The world of work is changing. In the diverse global economy, so much opportunity exists today that there simply aren’t enough workers to fill the demand. You might scoff at this, especially if you’re unemployed or know someone who is. But many companies are hiring and there is plenty of work to be done. Even in my little hamlet of Birmingham, Alabama, plenty of jobs remain vacant.
Work was given to us by God in Genesis 2:15. He put Adam in the Garden of Eden “to work it and take care of it.” “The curse”, as many folks refer to it, came later in Genesis 3:17 once Adam and Eve went against God’s command.
So, the way I see it, work is a good thing. The fruits of our labor provides for ourselves and our families. Hard work, resulting in the creation of products and services, advances society. In my opinion, work is not something to be dreaded. It should be embraced, cherished, and protected. Colossians 3:23 tells us “Whatever you do, work at it with all your heart, as working for the Lord, not for men.”
Sadly, though, many folks demonize work. They would rather be provided for through public assistance than earn an honest living. I’m referring to those who are capable of providing for themselves, yet find all of the loopholes and workarounds to get onto public assistance.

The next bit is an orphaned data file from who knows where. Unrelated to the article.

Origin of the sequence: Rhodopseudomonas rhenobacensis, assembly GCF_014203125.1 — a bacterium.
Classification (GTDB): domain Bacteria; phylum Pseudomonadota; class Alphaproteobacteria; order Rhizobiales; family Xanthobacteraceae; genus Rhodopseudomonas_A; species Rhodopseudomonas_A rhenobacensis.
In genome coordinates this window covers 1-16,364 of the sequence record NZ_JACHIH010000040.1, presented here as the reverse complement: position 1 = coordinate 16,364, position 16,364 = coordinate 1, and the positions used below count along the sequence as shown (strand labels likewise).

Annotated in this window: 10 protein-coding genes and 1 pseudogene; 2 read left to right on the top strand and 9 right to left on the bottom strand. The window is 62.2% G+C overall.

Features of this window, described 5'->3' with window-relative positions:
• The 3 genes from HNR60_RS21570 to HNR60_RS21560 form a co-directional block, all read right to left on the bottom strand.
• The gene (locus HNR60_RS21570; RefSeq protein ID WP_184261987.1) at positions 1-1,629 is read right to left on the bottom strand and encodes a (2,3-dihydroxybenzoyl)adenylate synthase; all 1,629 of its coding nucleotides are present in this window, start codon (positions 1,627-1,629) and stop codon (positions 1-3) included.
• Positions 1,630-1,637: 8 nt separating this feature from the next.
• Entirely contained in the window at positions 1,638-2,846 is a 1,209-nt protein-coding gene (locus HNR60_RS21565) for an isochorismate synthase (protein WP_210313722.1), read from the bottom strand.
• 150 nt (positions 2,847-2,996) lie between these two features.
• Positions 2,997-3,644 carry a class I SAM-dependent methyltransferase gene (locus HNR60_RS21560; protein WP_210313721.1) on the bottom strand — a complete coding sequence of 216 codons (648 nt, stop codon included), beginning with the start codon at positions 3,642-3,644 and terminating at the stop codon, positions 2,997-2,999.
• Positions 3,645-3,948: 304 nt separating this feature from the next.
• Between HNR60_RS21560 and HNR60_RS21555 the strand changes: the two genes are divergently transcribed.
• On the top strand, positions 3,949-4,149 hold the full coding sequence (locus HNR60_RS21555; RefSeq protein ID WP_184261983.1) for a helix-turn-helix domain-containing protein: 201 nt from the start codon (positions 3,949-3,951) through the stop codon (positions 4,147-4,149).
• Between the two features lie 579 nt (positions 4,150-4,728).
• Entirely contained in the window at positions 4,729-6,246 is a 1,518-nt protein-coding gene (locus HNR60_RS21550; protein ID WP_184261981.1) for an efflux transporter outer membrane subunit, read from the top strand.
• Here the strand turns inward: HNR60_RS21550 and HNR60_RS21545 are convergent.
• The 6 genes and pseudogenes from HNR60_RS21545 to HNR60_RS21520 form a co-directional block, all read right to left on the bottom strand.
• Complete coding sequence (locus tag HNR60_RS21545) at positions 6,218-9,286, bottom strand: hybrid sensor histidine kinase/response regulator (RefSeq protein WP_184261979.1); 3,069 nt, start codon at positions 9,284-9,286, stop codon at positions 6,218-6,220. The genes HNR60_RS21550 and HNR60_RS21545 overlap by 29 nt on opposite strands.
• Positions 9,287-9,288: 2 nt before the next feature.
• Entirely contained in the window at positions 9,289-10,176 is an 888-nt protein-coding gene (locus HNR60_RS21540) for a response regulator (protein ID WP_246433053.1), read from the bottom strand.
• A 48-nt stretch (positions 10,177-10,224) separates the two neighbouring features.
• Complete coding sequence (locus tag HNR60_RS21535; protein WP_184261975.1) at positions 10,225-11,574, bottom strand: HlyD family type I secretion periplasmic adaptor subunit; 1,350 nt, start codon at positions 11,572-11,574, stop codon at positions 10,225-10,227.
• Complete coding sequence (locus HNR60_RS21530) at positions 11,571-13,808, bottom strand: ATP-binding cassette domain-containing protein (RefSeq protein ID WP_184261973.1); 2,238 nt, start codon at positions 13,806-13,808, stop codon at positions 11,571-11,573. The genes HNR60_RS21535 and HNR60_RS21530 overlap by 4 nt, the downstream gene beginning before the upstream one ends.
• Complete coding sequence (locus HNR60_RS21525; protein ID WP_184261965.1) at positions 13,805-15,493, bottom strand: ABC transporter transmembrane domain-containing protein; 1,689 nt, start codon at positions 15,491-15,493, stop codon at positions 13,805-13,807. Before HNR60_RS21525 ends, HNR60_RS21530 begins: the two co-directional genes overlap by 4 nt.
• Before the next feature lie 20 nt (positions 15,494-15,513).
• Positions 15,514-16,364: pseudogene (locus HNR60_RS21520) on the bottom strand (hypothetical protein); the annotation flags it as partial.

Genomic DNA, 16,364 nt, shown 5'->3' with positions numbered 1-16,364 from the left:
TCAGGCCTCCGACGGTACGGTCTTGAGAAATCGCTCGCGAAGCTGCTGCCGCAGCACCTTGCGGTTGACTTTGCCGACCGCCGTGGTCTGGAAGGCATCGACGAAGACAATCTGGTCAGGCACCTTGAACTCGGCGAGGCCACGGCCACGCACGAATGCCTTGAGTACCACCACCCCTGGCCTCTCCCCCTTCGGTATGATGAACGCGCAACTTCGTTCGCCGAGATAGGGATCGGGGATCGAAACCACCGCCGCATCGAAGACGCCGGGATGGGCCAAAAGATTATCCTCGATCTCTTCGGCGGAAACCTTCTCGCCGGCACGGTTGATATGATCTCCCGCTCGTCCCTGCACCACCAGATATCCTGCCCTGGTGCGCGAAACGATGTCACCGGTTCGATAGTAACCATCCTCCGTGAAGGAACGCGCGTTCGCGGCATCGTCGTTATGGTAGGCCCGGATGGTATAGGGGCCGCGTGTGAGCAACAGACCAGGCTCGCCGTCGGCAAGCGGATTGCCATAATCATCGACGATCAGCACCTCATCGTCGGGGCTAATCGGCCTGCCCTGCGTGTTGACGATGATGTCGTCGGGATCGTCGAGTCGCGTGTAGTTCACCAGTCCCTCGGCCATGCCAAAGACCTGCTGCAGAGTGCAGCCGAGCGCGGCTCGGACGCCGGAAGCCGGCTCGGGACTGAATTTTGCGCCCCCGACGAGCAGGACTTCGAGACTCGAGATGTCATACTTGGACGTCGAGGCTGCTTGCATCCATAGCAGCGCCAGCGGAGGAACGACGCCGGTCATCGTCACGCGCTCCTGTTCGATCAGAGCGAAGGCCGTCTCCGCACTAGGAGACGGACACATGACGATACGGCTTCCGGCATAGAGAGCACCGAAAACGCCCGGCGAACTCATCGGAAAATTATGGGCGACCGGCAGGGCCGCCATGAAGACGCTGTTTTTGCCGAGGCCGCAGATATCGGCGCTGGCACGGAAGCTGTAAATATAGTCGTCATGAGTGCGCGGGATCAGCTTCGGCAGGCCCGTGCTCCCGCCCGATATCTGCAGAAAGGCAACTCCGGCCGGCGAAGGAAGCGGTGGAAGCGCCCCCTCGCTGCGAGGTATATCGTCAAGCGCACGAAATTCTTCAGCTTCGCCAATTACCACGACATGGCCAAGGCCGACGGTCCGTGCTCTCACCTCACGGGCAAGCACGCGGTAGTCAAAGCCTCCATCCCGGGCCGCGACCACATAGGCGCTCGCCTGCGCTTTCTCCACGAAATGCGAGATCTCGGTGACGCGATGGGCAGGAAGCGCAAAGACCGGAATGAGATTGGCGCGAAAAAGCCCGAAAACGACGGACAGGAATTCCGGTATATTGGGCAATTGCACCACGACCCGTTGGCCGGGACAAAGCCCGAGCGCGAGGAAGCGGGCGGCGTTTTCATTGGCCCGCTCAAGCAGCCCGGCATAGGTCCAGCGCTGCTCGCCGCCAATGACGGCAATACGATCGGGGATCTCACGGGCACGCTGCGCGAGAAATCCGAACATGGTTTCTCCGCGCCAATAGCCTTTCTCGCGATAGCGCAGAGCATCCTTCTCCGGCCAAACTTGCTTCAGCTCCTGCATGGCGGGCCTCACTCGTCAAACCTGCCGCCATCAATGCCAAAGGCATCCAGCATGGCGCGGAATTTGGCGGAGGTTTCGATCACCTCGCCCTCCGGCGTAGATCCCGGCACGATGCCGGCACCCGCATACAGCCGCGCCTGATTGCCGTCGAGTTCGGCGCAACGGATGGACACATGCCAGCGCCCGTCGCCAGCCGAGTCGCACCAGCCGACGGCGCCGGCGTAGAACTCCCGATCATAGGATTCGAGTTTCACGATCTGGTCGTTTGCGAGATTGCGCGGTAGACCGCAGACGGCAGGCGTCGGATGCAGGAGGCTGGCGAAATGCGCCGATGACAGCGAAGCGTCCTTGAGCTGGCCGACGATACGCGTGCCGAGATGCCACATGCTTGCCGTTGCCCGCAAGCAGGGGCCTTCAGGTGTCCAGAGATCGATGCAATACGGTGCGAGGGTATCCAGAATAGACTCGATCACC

Before you fire off a nasty comment, please understand that I’m not talking about those who cannot work. They are exactly the reason that public assistance was created. In fact, there are references throughout the Bible that we should take care of the widows, the orphans, the poor and the needy.
Even those who have work would rather be doing something else. Why is it that we spend so much energy trying to find the next job? I believe it’s because we have been trained to look at work the wrong way. Most Americans are dissatisfied with their jobs. Even when they get the next job, it doesn’t take long before they begin searching again.
We end up running from a bad situation to anything new. I think it happens because we’ve been going about the job search in the wrong way. What if, instead, we were intentional about it and ran towards something that fits who we are? It’s the difference between being chased and doing the chasing.
So what attitudes should we be teaching our kids about work? I wrote a guest post about work which appears today on Your Teen’s Money Skills. In this post titled “Work Is Not A Four-Letter Word“, I give parents seven actionable steps for creating healthy attitudes about work in their teens.
When it comes to handling money, much is made of the spending side of the equation. But a healthy attitude towards work addresses the supply side. Check out the seven steps in the post above and let me know your thoughts!
Application Question: If your child were asked what you think about your work, what would they say? Do you want the same for them?
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